WMA also alleges that the complaint should be dismissed because plaintiff's EEOC charge was untimely. A charge of discrimination must be filed within 180 days of the alleged unlawful employment practice. 42 U.S.C. § 2000e-5(e)(1). Plaintiff alleges that he was fired by WMA on November 9, 2004.*fn1 The EEOC charge was signed on June 6, 2005, more than 180 days after the discharge.

Plaintiff contends that he filed his EEOC charge on April 27, 2005, within the 180 days of discharge, and that he signed the formal charge of discrimination on June 6, 2005.*fn2 In support of his position, he has attached correspondence from the EEOC dated April 28, 2005, referring to allegations of discrimination against WMA submitted on April 27. Because plaintiff had alleged in earlier correspondence that the last date of discrimination was September 11, 2004, the EEOC notified plaintiff that the issues of which plaintiff' complained were non-jurisdictional due to untimeliness. That is, the information submitted on April 27, 2005, was untimely. The EEOC advised plaintiff that he could still file a charge against WMA but it would be dismissed because it would be untimely and a Notice of Right to Sue would be issued.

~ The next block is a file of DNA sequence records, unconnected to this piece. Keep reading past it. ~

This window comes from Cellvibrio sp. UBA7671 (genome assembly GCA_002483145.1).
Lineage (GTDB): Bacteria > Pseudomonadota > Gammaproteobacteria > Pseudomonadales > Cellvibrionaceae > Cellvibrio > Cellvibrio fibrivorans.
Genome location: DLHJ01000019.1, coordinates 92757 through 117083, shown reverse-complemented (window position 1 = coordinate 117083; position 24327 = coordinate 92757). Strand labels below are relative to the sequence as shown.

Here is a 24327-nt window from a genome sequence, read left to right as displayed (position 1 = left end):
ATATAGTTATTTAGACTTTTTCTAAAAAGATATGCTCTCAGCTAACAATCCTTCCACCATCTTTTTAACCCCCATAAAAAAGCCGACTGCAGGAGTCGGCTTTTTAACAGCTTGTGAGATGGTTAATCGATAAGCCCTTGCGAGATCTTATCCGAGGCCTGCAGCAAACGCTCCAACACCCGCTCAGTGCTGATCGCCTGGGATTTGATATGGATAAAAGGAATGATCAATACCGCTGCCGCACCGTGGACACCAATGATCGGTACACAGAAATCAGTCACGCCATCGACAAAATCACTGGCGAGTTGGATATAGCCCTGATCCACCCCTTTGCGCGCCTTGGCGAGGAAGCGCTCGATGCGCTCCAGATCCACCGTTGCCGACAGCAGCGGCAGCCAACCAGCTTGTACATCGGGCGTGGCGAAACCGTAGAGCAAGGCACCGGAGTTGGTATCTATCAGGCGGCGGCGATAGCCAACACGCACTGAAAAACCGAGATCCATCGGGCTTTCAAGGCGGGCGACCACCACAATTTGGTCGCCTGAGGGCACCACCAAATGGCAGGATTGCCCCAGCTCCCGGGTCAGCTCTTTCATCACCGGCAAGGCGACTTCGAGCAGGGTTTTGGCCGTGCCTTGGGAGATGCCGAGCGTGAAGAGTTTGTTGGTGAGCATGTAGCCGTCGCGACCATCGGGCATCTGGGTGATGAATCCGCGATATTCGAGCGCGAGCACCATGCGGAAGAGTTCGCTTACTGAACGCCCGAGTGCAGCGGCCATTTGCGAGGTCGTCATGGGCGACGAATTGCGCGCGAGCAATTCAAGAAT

Plaintiff's counsel then wrote a letter on May 4, 2005, to the EEOC stating that the September 11th date was in error; that the date of the last discriminatory action was November 9, 2004. The letter refers to plaintiff's EEOC charge of April 18, 2005. The intake questionnaire which was attached to the May 4th letter is signed by plaintiff but not dated. Plaintiff received a notice from the EEOC that his interview was scheduled for June 6, 2005.

The filing of a timely charge with the EEOC is not a jurisdictional prerequisite, but is a condition precedent, and like a statute of limitations which is subject to equitable tolling. Lawrence v. Cooper Communities, Inc. , 132 F. 3d 447, 451 (8th Cir. 1998). The Eighth Circuit has held that held that an intake questionnaire neither signed under oath nor verified does not constitute a valid charge under Title VII. See Shempert v. Harwick Chem. Corp. , 151 F. 3d 793, 796 (8th Cir. 1998).